Every Day Is Extraordinary: Being a Professional Photographer in a Busy Hospital

Even if we're not professional photographers, most of us at some point have fancied getting paid full-time to take photos. Weddings? Sports? Fine art? Press? Commercial? How about a medical photographer?

The route to becoming a pro is multifaceted. For many, it might have started after being asked to shoot a friend's wedding and then garnering a few gigs. That can lead into family and portraiture. For others, they get a job assisting a pro and then set up their own business in the same genre. One route to becoming a pro was as a press photographer (for example, Thomas O'Halloran); however, they are rapidly becoming a rare breed as newspapers cut back. Perhaps less well covered are some of the other niche areas, including medical photography. In order to find out more, I caught up with Mark Bartley, who is the clinical photography team leader in the Photography Department at Addenbrooke's Hospital, UK.

Addenbrooke's Hospital, located in Cambridge, sits on a large site to the south of the city where it acts as both a research and teaching hospital, as well as servicing the East of England region for general and specialist care. It has nearly 800,000 outpatient visits a year, well over 100,000 accident and emergency attendances, and over 5,000 births. Those figures are breathtaking in themselves, and not surprisingly, it takes nearly 10,000 staff to run the place. It's worth reminding ourselves that hospitals are amazing places. Most of us are born in one, many of us end our lifelong journeys there, and they are witness to the ordinary and not so ordinary trials and tribulations of our health.

So, what do hospitals need photographers for? And what is medical photography? Perhaps not surprisingly, the remit of the photography department meets a broad range of needs and so every day can be different. Mark explains:

[Clinical Photography] is centered around documenting a particular medical condition for either a record of how it looks so its progress can be tracked over time or for teaching material to train students

As the gallery below illustrates, the human body is remarkable for its complexity, and it's therefore not surprising that things go wrong. It also goes without saying that we tend to visit hospitals when we've got a problem. In these cases, it's important to track the progress of a condition in a patient in order to aid their treatment. Equally, the teaching hospital is concerned with documenting known conditions to aid the training of future doctors. Perhaps unwittingly then, clinical photography mirrors much of other areas of photography in that it is drawn to the unusual. The images are particularly eye-catching, because they help reveal the unknown, offering explanation. To put it more simply, clinical photographers can photograph any part of the body, inside or out, but the work often relates to those areas that are easy to look at, such as skin conditions or plastic surgery.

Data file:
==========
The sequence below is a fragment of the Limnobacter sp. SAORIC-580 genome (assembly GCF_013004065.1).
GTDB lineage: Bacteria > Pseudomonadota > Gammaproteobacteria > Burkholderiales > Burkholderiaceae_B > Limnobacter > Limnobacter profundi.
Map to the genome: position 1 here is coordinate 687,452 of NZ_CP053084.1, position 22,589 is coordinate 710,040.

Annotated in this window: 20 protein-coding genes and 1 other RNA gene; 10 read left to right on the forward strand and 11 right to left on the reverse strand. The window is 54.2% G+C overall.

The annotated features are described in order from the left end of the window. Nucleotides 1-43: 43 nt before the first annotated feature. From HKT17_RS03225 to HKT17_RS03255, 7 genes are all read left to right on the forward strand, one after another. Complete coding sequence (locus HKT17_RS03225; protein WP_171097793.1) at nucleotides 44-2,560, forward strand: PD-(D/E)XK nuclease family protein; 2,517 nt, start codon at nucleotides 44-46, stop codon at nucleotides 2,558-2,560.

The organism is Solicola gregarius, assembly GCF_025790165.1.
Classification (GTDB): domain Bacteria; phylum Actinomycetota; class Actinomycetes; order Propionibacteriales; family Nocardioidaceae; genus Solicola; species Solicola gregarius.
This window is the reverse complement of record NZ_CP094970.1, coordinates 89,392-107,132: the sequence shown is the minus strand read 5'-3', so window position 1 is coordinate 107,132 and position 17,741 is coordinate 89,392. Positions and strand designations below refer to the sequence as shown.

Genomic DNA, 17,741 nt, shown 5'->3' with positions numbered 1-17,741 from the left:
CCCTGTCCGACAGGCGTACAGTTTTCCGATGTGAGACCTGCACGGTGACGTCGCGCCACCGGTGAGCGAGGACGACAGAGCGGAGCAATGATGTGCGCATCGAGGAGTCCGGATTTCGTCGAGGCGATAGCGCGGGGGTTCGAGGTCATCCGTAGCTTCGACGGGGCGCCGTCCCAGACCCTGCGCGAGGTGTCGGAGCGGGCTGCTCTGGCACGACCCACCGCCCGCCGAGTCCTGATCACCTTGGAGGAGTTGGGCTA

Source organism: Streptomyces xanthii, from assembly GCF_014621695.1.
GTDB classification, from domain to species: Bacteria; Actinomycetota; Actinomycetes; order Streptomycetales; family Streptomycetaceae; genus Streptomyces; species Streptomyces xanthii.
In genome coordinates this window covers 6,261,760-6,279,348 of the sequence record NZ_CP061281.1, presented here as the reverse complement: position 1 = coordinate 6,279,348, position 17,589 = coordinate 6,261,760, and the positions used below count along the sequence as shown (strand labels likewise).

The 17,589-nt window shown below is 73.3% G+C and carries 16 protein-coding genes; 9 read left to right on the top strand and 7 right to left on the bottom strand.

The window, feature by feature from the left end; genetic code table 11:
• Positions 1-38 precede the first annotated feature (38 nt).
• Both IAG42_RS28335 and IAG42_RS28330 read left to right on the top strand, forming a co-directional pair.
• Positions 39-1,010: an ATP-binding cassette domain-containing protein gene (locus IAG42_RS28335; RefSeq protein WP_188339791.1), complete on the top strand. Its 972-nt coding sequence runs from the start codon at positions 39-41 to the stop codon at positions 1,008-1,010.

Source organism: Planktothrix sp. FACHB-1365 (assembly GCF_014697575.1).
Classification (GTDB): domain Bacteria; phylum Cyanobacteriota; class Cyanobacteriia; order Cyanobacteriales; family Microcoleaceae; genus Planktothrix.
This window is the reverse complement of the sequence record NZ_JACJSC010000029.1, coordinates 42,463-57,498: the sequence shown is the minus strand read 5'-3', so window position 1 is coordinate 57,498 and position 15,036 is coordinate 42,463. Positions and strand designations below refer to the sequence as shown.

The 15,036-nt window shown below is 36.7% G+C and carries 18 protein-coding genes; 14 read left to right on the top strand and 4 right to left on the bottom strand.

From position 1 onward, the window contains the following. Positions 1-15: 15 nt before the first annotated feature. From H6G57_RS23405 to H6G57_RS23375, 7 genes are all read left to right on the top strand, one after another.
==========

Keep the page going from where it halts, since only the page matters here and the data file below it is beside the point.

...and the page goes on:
As Mark says: "it could be something as straightforward as photographing a mole to make sure it doesn't change or as interesting as being involved in documenting groundbreaking operations or studies to help find new cures for conditions."

Mark began his career as an accountant, but having literally seen the light, he subsequently studied for a degree in Photography, Video, and Digital Imaging at the University of Sunderland. By his own admission, he ruled out freelancing early on because of the job stability or rather, the lack of job stability!

"My plan was to get a job either at a hospital, with the police, or a newspaper/press organization. After a year looking for work, I was taken on as a trainee medical photographer at the Cardiff & Vale NHS Trust, where they put me through an MSc in Medical Illustration."

Of course, like any career, your really want to find your calling and enjoy the work you do. It may be because you like the creativeness of producing complex Photoshop imaginings, the frenzied semi-chaos of a wedding, or the buzz of being in a war zone. As Mark explains:

When I discovered medical photography existed, I did think it would be a pretty cool way to use my skills in a positive, helpful way, either by helping patients get a diagnosis or treatment or helping student doctors to learn from my images. I still find that aspect of it the most rewarding part